Philips' highest specified digital recorder boasts a 160GB hard-disk, a built-in Freeview tuner and records onto DVD RW, R, -R, -RW and DVD R Double Layer discs. It can also record 5.1-channel audio and features the brilliant TimeShift Buffer, which records the last six hours of TV in a temporary memory, allowing you to retrospectively record programmes that you missed.
Its looks are distinctive and build quality is satisfyingly sturdy, but there's a big surprise on the rear panel - no HDMI. This is very odd given Philips' usual commitment to all things cutting-edge.
However, there is prog-scan capable component video output and two Scart sockets that between them offer RGB output and input. You also get an electrical digital audio input for 5.1-channel recording, so you'll need an adapter to record from the optical-equipped Sky box.
The deck uses Guide Plus as its EPG, which lacks the instant user-friendliness of the Freeview-based EPGs found on most other recorders. But unlike other EPGs, it also covers the analogue tuner and external receivers.
You can only record from the tuners onto hard-disk, not directly onto DVD, but there is high-speed copying. Prior to copying, you can edit recordings by 'hiding' chapters, which you can also do on DVD RW, DVD-RW or unfinalised DVD R/-R discs.
Generally the deck is very sluggish to use. It's slow to respond to the remote, which really grates after prolonged use. That said, the handset is well laid out and uses handy icons.
It's worth noting that live pictures from the digital tuner are displayed in whatever recording mode is selected - so keep it in HQ. Recordings in this mode viewed through component video are very good but not flawless.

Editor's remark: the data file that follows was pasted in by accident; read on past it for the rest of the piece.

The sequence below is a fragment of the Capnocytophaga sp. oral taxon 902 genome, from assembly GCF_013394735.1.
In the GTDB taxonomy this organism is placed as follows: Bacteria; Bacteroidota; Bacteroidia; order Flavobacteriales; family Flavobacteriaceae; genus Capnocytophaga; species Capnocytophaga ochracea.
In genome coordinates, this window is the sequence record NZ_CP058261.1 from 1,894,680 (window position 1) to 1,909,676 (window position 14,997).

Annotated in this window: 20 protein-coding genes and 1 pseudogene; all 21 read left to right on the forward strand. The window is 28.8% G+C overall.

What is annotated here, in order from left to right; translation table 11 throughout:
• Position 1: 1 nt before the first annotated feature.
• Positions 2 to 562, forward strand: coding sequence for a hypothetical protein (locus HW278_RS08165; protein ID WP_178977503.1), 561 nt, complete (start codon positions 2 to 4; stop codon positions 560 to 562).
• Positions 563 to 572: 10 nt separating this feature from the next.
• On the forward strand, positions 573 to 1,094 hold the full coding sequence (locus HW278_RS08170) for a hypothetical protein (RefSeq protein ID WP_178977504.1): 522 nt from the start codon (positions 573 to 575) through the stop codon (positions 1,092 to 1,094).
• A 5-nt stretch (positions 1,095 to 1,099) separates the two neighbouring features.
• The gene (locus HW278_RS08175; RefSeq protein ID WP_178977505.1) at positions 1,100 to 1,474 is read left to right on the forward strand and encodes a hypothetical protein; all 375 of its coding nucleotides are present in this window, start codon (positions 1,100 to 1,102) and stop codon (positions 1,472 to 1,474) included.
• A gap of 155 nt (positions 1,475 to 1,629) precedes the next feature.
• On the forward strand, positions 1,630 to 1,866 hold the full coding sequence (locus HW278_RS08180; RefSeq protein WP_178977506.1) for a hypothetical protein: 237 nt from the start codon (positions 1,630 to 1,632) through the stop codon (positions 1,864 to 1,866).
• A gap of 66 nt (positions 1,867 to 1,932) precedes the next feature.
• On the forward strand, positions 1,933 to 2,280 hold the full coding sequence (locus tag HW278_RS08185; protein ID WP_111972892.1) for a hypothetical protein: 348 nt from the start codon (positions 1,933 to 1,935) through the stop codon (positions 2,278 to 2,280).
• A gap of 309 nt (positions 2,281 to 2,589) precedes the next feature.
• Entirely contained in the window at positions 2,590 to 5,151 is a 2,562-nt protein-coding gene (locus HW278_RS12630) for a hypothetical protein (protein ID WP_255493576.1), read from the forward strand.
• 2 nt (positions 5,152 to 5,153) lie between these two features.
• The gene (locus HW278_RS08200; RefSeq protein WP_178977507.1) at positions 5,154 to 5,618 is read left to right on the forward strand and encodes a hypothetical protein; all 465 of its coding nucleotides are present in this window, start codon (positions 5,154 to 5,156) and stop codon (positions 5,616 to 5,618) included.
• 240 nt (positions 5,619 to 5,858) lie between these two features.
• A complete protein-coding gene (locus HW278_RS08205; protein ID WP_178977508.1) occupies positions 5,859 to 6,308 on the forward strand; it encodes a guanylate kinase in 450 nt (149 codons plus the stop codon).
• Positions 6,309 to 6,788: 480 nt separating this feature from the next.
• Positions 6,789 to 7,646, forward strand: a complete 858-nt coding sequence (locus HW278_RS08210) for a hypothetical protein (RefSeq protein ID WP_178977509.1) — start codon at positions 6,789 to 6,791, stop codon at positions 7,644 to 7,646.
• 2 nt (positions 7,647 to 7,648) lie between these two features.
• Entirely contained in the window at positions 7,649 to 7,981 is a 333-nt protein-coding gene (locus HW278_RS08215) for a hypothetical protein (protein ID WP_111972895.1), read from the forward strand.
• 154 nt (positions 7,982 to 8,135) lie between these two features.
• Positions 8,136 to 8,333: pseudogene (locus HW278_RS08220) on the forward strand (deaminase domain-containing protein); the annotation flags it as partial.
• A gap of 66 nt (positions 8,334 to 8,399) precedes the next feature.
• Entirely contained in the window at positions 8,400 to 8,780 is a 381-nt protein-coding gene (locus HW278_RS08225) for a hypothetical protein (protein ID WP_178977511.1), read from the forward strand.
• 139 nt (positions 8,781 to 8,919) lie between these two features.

Bright Planet Earth material looks vivid and is crammed with detail, which gives the picture an overall solidity. But moving curved lines can look slightly jagged, and there's some twitchy noise on backgrounds. Busier material like football looks admirably smooth with very little noise around moving players.
With SP, there's a bigger drop in quality than we're used to. Backgrounds look blockier than in HQ, and football from Sky Sports is far less stable. Drop down to LP and pictures are watchable but hazy, and unless you're using EP and SEP to record the test card they're no good to anyone.
As for DVD playback, the deck does a great job with the tricky Seven disc. The film's few bright scenes look rich and cinematic, with strong black levels and little noise.
The DVDR7260H offers decent picture performance and an excellent array of features, which for £350 makes it great value for money - but the sluggish operation and lack of HDMI output undo some of the good work.